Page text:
Wednesday, October 14, 2015

Ten Years after Nalchik, ‘Nowhere in the North Caucasus has the Problem of Terrorism been Resolved,’ Expert Says

Paul Goble

            Staunton, October 14 – Ten years ago, a clash between radicals and the authorities in Nalchik claimed 141 lives, but massive repression has not solved the problems that gave rise to terrorism but rather led to “a significant outflow of potential and real militants to the Middle East” from which they may return, according to Oleg Orlov of Memorial.

            And that is all the more likely because the causes which led to Nalchik a decade ago remain in place, the authorities having done little to correct the situation and much to make it worse. Repression has reduced the level of violence, but it has also made the population more hostile, he says (

            Other experts surveyed by Kavkazskiy Uzel on this sad anniversary concur.  Orkhan Dzhemal, a journalist who covered the Nalchik violence, says that after the events, “a significant group of people unified on a religious and ideological basis was repressed,” but history suggests that repression does little to change minds and that “such things always return.”

            “No one ever forgets anything,” he continues, and the most frightening thing is that now this conflict has been transferred from one generation to another.

            Valery Khatzhukov, the head of the Kabardino-Balkar Regional Human Rights Center, agrees. He says that the worst outcome of the Nalchik events was the destruction of the national organizations which could have been the link between the population and the authorities. No there are no such links beyond brutal force.

            Had such groups not been destroyed, there could have been a dialogue and many of the problems resolved. Instead, each side talked only among its members and did not talk to the other, with the authorities presenting themselves as victors over Islamist forces and the people as victims of the authorities, he continues. They became and remain “an underground.”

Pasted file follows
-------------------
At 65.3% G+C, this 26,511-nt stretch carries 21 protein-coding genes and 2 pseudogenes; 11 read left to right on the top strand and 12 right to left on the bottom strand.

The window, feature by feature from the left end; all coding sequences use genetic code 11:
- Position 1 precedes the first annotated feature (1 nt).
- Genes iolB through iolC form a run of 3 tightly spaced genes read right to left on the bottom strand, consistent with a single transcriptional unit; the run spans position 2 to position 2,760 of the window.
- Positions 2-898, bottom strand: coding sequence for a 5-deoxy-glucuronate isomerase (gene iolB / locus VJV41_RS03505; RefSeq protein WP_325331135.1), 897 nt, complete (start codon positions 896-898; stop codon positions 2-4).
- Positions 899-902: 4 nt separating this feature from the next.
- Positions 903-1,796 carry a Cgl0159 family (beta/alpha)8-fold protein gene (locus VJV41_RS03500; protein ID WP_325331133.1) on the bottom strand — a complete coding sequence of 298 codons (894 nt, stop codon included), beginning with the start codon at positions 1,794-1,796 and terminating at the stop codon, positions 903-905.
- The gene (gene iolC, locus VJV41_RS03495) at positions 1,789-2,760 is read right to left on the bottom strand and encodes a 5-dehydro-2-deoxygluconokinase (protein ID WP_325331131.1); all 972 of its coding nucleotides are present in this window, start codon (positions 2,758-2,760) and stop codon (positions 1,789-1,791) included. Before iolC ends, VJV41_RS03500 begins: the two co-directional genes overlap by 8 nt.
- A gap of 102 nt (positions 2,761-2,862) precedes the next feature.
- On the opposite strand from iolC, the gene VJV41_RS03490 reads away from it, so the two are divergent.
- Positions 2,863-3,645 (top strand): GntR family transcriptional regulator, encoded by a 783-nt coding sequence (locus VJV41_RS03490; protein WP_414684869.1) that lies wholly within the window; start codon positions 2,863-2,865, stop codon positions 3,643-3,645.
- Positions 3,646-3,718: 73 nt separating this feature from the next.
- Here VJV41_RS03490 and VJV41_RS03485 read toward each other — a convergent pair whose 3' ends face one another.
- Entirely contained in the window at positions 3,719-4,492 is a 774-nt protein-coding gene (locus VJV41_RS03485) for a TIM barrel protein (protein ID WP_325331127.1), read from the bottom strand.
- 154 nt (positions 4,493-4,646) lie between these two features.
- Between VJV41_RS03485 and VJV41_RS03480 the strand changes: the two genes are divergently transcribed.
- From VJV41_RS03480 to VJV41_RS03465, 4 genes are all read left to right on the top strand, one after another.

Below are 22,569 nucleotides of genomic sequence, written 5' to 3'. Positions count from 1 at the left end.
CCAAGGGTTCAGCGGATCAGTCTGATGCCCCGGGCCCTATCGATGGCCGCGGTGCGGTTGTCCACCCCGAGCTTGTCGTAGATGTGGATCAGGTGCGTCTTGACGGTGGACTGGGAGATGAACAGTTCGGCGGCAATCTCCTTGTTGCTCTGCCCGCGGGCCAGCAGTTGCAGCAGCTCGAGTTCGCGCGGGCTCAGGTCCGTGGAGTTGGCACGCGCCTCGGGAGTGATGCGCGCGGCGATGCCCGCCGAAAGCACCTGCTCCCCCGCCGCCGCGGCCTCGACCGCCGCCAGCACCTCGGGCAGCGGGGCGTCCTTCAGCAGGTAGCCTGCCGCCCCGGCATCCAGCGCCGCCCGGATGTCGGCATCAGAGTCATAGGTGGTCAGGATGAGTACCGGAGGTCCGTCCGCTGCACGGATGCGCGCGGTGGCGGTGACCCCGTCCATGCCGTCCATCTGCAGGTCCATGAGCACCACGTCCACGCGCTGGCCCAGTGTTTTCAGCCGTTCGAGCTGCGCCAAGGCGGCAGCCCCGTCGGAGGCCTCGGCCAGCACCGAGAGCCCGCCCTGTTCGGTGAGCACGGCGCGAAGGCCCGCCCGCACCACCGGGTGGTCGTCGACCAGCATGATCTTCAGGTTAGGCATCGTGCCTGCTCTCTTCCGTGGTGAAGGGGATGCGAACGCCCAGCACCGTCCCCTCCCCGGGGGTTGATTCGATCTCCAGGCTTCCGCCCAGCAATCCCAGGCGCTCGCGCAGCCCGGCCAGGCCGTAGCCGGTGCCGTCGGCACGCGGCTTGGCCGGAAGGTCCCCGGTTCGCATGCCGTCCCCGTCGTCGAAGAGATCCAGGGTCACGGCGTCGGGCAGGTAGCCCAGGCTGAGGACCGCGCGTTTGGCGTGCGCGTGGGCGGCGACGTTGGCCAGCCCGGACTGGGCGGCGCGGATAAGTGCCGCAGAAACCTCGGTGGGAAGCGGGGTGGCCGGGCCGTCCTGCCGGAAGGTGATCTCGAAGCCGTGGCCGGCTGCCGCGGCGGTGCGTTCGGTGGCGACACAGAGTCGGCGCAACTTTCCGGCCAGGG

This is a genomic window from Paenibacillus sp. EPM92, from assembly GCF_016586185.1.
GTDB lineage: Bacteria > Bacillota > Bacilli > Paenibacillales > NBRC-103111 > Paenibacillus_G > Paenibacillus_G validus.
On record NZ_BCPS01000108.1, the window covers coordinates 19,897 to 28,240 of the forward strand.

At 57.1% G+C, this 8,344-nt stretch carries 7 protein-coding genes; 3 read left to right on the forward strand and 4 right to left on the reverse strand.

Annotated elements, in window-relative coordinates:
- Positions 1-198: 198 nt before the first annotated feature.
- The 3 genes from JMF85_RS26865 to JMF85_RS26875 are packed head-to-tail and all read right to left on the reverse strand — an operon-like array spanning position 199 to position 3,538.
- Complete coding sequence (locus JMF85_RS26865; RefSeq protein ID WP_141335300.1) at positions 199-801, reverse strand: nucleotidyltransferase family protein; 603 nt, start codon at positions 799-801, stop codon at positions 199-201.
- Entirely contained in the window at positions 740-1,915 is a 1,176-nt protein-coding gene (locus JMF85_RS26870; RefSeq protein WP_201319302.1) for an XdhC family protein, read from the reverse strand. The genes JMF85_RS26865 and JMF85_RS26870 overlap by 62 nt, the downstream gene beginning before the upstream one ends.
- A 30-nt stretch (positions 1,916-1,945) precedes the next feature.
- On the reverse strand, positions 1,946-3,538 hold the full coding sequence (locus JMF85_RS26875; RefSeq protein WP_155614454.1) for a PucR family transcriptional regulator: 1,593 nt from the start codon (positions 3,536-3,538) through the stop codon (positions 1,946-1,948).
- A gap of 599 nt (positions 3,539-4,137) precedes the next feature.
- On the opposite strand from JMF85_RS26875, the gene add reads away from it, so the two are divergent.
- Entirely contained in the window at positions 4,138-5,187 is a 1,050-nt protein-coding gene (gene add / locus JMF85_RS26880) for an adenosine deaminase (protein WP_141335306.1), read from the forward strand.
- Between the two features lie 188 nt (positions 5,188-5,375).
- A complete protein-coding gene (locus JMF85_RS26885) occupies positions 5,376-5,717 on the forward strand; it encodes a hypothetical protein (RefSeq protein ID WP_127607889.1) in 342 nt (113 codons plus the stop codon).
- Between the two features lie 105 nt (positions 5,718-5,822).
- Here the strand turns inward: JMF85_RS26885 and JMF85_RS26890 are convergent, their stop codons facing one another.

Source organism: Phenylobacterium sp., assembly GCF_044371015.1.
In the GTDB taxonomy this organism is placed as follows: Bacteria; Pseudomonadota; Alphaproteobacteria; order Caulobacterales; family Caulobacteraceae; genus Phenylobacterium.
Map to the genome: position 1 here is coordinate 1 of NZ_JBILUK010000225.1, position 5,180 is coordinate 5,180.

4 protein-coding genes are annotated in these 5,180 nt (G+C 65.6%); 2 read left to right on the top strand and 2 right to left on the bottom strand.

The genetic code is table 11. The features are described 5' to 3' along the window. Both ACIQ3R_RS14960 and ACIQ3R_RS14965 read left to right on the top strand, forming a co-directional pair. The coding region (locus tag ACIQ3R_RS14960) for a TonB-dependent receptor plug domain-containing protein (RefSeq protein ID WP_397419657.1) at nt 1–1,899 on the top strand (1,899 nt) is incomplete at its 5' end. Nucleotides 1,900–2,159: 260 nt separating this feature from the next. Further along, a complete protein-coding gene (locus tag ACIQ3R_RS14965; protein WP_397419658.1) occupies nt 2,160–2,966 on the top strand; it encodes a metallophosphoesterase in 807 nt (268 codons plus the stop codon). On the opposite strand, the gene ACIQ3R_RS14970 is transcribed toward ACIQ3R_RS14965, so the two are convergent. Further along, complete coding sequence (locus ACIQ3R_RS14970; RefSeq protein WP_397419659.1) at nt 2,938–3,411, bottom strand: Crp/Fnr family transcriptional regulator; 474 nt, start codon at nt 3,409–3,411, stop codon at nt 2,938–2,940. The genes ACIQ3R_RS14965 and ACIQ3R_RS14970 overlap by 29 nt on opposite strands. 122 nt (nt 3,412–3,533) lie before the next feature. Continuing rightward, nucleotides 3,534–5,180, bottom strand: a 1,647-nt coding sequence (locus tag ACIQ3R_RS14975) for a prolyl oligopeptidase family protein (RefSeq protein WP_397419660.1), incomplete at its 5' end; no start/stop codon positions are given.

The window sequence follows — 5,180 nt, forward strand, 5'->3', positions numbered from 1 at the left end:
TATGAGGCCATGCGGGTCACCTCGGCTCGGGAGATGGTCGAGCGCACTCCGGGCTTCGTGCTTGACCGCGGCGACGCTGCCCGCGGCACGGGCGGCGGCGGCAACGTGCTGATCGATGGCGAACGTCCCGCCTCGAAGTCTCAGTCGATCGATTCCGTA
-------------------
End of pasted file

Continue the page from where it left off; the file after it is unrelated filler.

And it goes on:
Khatazhukov says that he does not expect a repetition of 2005, “but all the same the underground exists, periodically leaders are destroyed but all returns in a circle: the same problems – social, economic, and political – remain” and continue to affect the views of young people and the entire society. Consequently, further outbursts of violence are likely.

            Larisa Dorogova, a lawyer, says that the siloviki have not changed their approach over the last decade. They “do not recognize violations of the rights of believers and therefore nothing changes, everything continues as before … The underground is a result of various causes: some join because they were beaten, others because their relatives or friend who were killed.”

            She says that today far more people are sympathetic to those condemned for the Nalchik violence than was the case earlier, at least in part because many innocent people were charged and convicted. People in Kabardino-Balkaria feel that they are not being treated fairly or according to the law.

            More than a thousand of them have signed an online petition on calling on the Russian government to “stop” the authorities from using illegal force and to “return the North Caucasus to the legal field.”  And many people in the region now condemn counter-terrorist operations because of the abuses they entail.

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